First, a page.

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K. Hen.

My lord cardinal,
I do excuse you; yea, upon mine honour,
I free you from't. You are not to be taught
That
you
have

many enemies, that know not
Why they are so, but, like to village curs,
Bark when their fellows do: by some of these
The queen is put in anger. You are excus'd:
But will you be more justify'd ? you ever
Have wish'd the sleeping of this business; never
Desir'd it to be stirr'd; but oft have hinder'd; oft
The
passages

made toward it:-on my honour, I speak my good lord cardinal to this point, And thus far clear him. Now, what mov'd me

to't, I will be bold with time, and

your

attention:Then mark the inducement. Thus it came;- give

heed to't:My conscience first receiv'd a tenderness, Scruple, and prick, on certain speeches utter'd By the bishop of Bayonne, then French ambassador; Who had been hither sent on the debating A marriage, 'twixt the duke of Orleans and Our daughter Mary: l’the progress of this business, Ere a determinate resolution, be (I mean, the bishop) did require a respite; Wherein he might the king his lord advertise Whether our daughter were legitimate, Respecting this our marriage with the dowager, Sometimes our brother's wife. This respite shook The bosom of my conscience, enter'd me,

Yea, with a splitting power, and made to tremble
The region of my breast; which forc'd such way,
That many maz'd considerings did throng,
And press'd in with this caution. First, me-

thought,
I stood not in the smile of heaven; who had
Commanded nature, that my lady's womb,
If it conceiv'd a male child by me, should
Do no more offices of life to’t, than
The grave does to the dead: for her male issue
Or died where they were made, or shortly after
This world had air'd them: Hence I took a thought,
This was a judgement on me; that my kingdom,
Well worthy the best heir o'the world, should not
Be gladded in't by me: Then follows, that
I weigh'd the danger which my realms stood in
By this my issue's fail; and that gave to me
Many a groaning throe. Thus 23 hulling in
The wild sea of my conscience, I did steer
Toward this remedy, whereupon we are
Now present here together; that's to say,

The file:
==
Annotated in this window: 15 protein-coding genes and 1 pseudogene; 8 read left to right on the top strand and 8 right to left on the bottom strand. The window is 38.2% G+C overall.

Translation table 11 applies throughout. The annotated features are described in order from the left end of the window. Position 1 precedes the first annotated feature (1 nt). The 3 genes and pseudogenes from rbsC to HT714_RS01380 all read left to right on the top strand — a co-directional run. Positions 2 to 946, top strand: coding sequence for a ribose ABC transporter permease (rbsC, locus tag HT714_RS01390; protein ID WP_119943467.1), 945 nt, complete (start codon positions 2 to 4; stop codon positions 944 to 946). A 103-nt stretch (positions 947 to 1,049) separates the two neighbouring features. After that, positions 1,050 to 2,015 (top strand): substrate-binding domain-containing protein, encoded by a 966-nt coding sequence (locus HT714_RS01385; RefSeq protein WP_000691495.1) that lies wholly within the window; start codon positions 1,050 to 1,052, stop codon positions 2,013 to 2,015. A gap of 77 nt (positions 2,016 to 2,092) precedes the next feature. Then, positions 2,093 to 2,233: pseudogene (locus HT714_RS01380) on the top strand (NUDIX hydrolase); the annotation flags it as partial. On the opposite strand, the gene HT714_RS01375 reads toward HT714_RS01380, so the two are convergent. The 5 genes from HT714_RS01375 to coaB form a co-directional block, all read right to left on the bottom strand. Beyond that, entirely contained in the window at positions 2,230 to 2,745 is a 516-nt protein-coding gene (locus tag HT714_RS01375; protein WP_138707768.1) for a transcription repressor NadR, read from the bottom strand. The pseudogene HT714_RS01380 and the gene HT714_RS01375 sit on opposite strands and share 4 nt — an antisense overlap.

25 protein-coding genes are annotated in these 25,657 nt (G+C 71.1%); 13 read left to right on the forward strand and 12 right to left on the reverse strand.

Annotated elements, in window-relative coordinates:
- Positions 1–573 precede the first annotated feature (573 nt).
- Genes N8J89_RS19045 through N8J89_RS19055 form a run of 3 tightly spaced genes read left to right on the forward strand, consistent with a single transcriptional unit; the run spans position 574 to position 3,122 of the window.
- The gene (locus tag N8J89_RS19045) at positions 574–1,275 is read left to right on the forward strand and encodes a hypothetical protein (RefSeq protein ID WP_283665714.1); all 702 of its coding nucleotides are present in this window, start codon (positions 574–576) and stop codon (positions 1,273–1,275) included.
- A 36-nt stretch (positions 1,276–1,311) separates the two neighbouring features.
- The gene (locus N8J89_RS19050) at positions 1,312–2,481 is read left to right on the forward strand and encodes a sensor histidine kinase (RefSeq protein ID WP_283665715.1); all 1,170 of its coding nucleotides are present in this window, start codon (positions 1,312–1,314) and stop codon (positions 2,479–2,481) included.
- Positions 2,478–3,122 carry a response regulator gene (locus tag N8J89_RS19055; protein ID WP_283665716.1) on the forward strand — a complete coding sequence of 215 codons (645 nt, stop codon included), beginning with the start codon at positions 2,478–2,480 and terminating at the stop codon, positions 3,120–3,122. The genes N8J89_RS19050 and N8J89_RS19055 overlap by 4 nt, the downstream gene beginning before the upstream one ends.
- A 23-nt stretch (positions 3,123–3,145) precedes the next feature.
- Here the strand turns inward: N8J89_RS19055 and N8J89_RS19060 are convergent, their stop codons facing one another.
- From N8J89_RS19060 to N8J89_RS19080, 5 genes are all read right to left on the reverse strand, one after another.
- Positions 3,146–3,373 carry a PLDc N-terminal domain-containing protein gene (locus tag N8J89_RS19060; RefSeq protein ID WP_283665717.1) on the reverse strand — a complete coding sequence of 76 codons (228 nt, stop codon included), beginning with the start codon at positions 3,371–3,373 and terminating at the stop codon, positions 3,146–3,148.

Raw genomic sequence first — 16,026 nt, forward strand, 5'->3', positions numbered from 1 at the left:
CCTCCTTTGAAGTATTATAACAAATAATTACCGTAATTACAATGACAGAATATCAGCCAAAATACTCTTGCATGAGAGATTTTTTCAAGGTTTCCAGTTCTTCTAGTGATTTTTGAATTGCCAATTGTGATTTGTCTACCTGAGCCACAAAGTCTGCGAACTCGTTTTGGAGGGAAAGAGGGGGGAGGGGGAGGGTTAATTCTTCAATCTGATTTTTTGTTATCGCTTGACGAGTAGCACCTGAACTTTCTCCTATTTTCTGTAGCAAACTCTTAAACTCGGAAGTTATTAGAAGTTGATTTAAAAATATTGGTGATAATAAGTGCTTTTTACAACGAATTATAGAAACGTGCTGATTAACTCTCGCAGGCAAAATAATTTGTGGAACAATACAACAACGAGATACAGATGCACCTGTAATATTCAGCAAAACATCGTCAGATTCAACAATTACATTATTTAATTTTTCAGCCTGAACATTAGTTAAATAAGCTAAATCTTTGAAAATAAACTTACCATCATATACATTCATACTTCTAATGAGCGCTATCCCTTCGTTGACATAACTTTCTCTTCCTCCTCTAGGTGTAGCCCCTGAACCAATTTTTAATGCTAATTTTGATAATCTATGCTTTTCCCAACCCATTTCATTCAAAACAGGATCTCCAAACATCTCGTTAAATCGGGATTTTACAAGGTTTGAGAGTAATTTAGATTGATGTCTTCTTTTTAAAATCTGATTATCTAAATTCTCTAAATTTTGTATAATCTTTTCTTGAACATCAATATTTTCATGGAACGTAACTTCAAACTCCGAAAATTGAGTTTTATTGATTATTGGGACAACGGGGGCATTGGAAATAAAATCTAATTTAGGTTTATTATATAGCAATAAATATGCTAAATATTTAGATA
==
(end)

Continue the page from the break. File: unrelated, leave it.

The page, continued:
I meant to rectify my conscience,- which
I then did feel full sick, and yet not well, -
By all the reverend fathers of the land,
And doctors learn'd. First, I began in private
With you, my lord of Lincoln; you remember
How under my oppression I did reek,
When I first mov'd you.
Lin.

Very well, my liege.

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K. Hen. I have spoke long; be pleas'd yourself to say How far you satisfy'd me. Lin.

So please your highness,
The question did at first so stagger me,-
Bearing a state of mighty moment in't,
And consequence of dread,- that I committed
The daring'st counsel which I had, to doubt;
And did entreat your highness to this course,
Which you are running here.
K. Hen.

I then mov'd you,
My lord of Canterbury; and got your leave
To make this present summons:--Unsolicited
I left no reverend person in this court;
But by particular consent proceeded,
Under your hands and seals. Therefore, go on:
For no dislike i'the world against the person
Of the good queen, but the sharp thorny points
Of my alledged reasons, drive this forward :
Prove but our marriage lawful, by my life,
And kingly dignity, we are contented
To wear our mortal state to come, with her,
Katharine our queen, before the primest creature
That's paragon'd o'the world.
Cam,

So please your highness,
The queen being absent, 'tis a needful fitness
That we adjourn this court till further day:
Mean while must be an earnest motion
Made to the queen, to call back her appeal
She intends unto his holiness. [They rise to depart.

K. Hen.

I

may perceive, [Aside, These cardinals trifle with me: I abhor This dilatory sloth, and tricks of Rome. My learn'd and well-beloved servant, Cranmer, Pr’ythee return! with thy approach, I know, My comfort comes along. Break up the court: I say, set on [Exeunt, in manner as they enter'd.

ACT' III. SCENE I.

Palace at Bridewell.

A Room in the Queen's Apartment, The Queen, and some of her Women, at work. Q. Kath. Take thy lute, wench: my soul grows

sad with troubles ; Sing, and disperse them, if thou canst: leave working.

SONG.

Orpheus with his lute made trees,
And the mountain-tops, that freeze,

Bow themselves, when he did sing:
To his musick, plants, and flowers,
Ever sprung; as sun, and showers,

There hud made a lasting spring.
Every thing that heard him play,
Even the billows of the sea,

Hung their heads, and then lay by.
In sweet musick is such art;
Killing care, and grief of heart,

Full asleep, or, hearing, die.

Enter a Gentleman.

Q. Kath. How now?

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